Find out more about Prof Dame Anne Johnson’s work and publications.
Find out about our work on infection and immunity.
Dr Fiona Godlee 3rd annual public lecture (10 Oct 2016) - Too much medicine: why we need to push back the tide of medical excess
The third Elizabeth Blackwell Public Lecture was given by Dr Fiona Godlee, Editor-in-Chief of The BMJ (formerly known as the British Medical Journal). Fiona qualified as a doctor in 1985 and is a fellow of the Royal College of Physicians. She has written on a broad range of issues, including the impact of environmental degradation on health, the future of the World Health Organization, the ethics of academic publication, and the problems of editorial peer review.
Too much medicine comes from a combination of overdiagnosis and overtreatment. Dr Fiona Godlee believes these are clearly linked. Overdiagnosis occurs when a diagnosis is “correct” according to current professional standards, but the diagnosis or associated treatment is unlikely to benefit the person. Both can co-exist with underdiagnosis and undertreatment.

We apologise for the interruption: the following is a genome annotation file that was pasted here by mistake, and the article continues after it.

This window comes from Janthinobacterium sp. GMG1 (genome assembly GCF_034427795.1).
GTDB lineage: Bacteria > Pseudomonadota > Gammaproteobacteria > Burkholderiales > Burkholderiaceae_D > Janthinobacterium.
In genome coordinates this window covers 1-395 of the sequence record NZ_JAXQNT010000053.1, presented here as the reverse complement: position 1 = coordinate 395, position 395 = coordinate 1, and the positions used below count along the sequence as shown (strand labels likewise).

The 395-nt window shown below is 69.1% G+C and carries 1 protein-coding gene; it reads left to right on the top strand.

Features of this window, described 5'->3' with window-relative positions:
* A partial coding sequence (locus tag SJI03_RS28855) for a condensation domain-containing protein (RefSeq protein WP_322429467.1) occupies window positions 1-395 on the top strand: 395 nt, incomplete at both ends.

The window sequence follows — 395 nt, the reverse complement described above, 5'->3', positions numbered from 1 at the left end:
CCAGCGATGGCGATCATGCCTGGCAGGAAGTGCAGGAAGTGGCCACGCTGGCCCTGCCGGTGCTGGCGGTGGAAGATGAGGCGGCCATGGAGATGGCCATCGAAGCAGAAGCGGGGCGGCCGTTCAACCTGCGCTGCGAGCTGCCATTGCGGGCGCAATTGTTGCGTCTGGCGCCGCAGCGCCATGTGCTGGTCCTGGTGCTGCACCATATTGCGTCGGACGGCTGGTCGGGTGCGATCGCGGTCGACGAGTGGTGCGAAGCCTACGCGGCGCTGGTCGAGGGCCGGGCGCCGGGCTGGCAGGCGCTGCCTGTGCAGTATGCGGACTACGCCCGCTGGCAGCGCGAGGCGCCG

More on Dr Fiona Godlee's public lecture, including transcript and slides.
In 2014 The BMJ launched a new strategy to promote patient partnership, seeing this as essential in improving the quality, safety, cost effectiveness and sustainability of healthcare.
Find out our work with patient and public involvement.
Dr Helen Stokes Lampard 4th annual public lecture (2 Nov 2017) - GPs on the Brink: Restoring the Joy to General Practice
Professor Helen Stokes-Lampard, Chair of the Royal College of General Practitioners (RCGP), and theatre maker Viv Gordon shared the stage for our fourth Annual Public Lecture.
The event unveiled and unpicked the realities of life as a GP in the current NHS, and the implications for GP’s mental wellbeing. Professor Stokes-Lampard, a GP in the Midlands and the RCGP Chair, talked about where the profession was currently and how we all have a part to play in restoring the joy to General Practice, while Viv Gordon shared readings from her new theatre work PreScribed (a Life Written for Me). Prescribed tells a witty and emotive story built from University of Bristol research into improving support for the estimated 13,000 UK GPs living with mental ill health.